Ag economist brings fresh perspective to cattlemen’s convention | TSLN.com

Ag economist brings fresh perspective to cattlemen’s convention

Amanda Nolz

Photo by Amanda NolzGregg Doud (right) talks with Pam Geppert of Dakota Farm Talk after his luncheon speech.

It’s no secret that the economic meltdown has had a significant impact on America’s farmers and ranchers. For those that see the light at the end of the tunnel and want to weather the storm, the South Dakota Cattlemen’s Association’s Annual Tradeshow and Convention addressed this issue Dec. 3.

When ranchers sat down for Wednesday’s luncheon to listen to National Cattlemen’s Beef Association’s (NCBA) Chief Economist Gregg Doud, many were expecting to hear what they already knew: the market outlook wasn’t good. Doud’s opening comments threw everyone in the room for a loop.

“I’m not here to tell you the market trends,” said Doud, who has been working for NCBA for 13 years. “You already know where it’s at and where it’s going. I’m here to tell you why.”

It’s no secret that the economic meltdown has had a significant impact on America’s farmers and ranchers. For those that see the light at the end of the tunnel and want to weather the storm, the South Dakota Cattlemen’s Association’s Annual Tradeshow and Convention addressed this issue Dec. 3.

When ranchers sat down for Wednesday’s luncheon to listen to National Cattlemen’s Beef Association’s (NCBA) Chief Economist Gregg Doud, many were expecting to hear what they already knew: the market outlook wasn’t good. Doud’s opening comments threw everyone in the room for a loop.

“I’m not here to tell you the market trends,” said Doud, who has been working for NCBA for 13 years. “You already know where it’s at and where it’s going. I’m here to tell you why.”

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It’s no secret that the economic meltdown has had a significant impact on America’s farmers and ranchers. For those that see the light at the end of the tunnel and want to weather the storm, the South Dakota Cattlemen’s Association’s Annual Tradeshow and Convention addressed this issue Dec. 3.

When ranchers sat down for Wednesday’s luncheon to listen to National Cattlemen’s Beef Association’s (NCBA) Chief Economist Gregg Doud, many were expecting to hear what they already knew: the market outlook wasn’t good. Doud’s opening comments threw everyone in the room for a loop.

“I’m not here to tell you the market trends,” said Doud, who has been working for NCBA for 13 years. “You already know where it’s at and where it’s going. I’m here to tell you why.”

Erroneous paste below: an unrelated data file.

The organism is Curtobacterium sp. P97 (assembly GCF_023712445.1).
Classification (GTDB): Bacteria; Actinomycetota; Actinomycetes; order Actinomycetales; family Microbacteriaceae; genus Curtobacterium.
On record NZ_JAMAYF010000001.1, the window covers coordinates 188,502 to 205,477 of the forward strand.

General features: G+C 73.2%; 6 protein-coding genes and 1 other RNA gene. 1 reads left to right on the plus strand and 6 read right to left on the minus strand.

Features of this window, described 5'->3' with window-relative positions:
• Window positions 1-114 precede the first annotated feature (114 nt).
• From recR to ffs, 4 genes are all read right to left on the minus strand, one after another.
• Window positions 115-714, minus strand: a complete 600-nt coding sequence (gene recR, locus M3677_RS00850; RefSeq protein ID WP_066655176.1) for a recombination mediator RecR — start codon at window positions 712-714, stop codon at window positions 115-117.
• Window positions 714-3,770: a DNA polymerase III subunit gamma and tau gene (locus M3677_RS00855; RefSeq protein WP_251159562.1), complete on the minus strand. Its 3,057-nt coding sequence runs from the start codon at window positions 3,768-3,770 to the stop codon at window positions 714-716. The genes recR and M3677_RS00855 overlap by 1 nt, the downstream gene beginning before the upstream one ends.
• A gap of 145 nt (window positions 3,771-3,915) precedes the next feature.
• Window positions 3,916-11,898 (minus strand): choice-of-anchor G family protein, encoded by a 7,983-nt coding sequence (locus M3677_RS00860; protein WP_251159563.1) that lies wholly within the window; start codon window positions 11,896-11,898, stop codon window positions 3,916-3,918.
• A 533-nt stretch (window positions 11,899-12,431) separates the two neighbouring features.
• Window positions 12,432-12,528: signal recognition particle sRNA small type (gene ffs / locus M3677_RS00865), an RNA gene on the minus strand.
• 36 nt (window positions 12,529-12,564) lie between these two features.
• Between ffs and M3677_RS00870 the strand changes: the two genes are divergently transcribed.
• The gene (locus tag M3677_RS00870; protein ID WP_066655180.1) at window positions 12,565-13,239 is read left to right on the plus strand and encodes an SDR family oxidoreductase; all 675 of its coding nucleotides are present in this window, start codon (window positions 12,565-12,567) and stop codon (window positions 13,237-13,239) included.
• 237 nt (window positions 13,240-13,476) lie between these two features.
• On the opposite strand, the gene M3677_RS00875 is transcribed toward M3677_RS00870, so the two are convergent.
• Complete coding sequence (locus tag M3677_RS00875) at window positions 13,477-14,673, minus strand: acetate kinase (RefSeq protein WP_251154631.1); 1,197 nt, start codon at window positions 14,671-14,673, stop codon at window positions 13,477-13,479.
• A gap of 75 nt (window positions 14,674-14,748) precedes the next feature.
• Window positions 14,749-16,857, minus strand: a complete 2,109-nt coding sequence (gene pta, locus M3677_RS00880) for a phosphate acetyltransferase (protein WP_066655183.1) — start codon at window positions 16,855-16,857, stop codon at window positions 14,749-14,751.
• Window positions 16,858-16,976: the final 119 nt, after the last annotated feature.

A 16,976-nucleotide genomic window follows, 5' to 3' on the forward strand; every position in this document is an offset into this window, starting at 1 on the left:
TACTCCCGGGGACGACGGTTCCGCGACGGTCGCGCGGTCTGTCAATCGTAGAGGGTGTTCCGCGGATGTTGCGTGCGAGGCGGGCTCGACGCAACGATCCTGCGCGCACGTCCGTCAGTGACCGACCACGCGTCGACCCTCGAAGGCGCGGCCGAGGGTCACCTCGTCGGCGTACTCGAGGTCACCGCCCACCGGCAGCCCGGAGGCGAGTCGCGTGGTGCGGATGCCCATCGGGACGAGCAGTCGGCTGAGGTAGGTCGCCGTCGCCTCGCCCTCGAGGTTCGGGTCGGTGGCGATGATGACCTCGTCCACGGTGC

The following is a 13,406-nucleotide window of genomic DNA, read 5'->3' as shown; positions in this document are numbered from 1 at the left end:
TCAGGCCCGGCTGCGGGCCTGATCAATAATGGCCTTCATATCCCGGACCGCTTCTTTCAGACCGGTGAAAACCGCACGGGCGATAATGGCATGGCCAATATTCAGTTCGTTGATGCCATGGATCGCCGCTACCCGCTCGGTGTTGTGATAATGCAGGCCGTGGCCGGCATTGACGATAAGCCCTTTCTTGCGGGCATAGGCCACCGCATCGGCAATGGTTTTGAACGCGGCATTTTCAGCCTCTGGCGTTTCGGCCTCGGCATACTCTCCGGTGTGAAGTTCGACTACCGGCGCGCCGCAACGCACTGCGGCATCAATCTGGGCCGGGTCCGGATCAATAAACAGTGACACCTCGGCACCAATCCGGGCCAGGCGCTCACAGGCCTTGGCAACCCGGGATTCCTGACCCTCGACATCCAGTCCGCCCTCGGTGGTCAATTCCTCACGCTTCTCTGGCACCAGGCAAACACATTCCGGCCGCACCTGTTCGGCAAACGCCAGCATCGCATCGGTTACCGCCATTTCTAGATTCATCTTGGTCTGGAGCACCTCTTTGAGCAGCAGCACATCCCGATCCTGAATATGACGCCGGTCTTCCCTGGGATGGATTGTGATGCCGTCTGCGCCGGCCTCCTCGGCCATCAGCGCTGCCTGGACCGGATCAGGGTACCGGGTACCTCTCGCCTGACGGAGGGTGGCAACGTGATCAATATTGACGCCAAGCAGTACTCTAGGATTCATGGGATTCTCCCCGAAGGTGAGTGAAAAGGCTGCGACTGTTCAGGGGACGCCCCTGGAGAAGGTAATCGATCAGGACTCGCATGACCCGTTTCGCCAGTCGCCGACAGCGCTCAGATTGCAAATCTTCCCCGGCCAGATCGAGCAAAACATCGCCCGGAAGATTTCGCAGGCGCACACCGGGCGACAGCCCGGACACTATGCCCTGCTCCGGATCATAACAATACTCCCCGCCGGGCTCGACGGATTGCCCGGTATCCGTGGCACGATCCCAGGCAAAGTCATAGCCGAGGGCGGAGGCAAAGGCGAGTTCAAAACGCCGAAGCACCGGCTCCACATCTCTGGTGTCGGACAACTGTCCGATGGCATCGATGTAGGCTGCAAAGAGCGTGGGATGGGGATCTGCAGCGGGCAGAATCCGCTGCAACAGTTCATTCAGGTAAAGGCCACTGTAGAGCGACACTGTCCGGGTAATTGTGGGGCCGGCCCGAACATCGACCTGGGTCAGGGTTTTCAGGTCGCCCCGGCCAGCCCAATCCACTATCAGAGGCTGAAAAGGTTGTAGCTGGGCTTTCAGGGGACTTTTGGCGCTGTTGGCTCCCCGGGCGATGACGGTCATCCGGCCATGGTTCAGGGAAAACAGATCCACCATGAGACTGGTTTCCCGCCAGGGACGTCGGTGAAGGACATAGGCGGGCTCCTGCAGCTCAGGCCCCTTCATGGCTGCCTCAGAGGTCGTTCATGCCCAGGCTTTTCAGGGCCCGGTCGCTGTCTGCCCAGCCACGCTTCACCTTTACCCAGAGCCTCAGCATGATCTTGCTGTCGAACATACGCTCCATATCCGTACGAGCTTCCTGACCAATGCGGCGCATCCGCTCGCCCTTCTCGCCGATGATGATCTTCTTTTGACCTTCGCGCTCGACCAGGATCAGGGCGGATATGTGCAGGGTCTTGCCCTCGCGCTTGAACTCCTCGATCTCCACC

It’s no secret that the economic meltdown has had a significant impact on America’s farmers and ranchers. For those that see the light at the end of the tunnel and want to weather the storm, the South Dakota Cattlemen’s Association’s Annual Tradeshow and Convention addressed this issue Dec. 3.

When ranchers sat down for Wednesday’s luncheon to listen to National Cattlemen’s Beef Association’s (NCBA) Chief Economist Gregg Doud, many were expecting to hear what they already knew: the market outlook wasn’t good. Doud’s opening comments threw everyone in the room for a loop.

“I’m not here to tell you the market trends,” said Doud, who has been working for NCBA for 13 years. “You already know where it’s at and where it’s going. I’m here to tell you why.”

It’s no secret that the economic meltdown has had a significant impact on America’s farmers and ranchers. For those that see the light at the end of the tunnel and want to weather the storm, the South Dakota Cattlemen’s Association’s Annual Tradeshow and Convention addressed this issue Dec. 3.

When ranchers sat down for Wednesday’s luncheon to listen to National Cattlemen’s Beef Association’s (NCBA) Chief Economist Gregg Doud, many were expecting to hear what they already knew: the market outlook wasn’t good. Doud’s opening comments threw everyone in the room for a loop.

“I’m not here to tell you the market trends,” said Doud, who has been working for NCBA for 13 years. “You already know where it’s at and where it’s going. I’m here to tell you why.”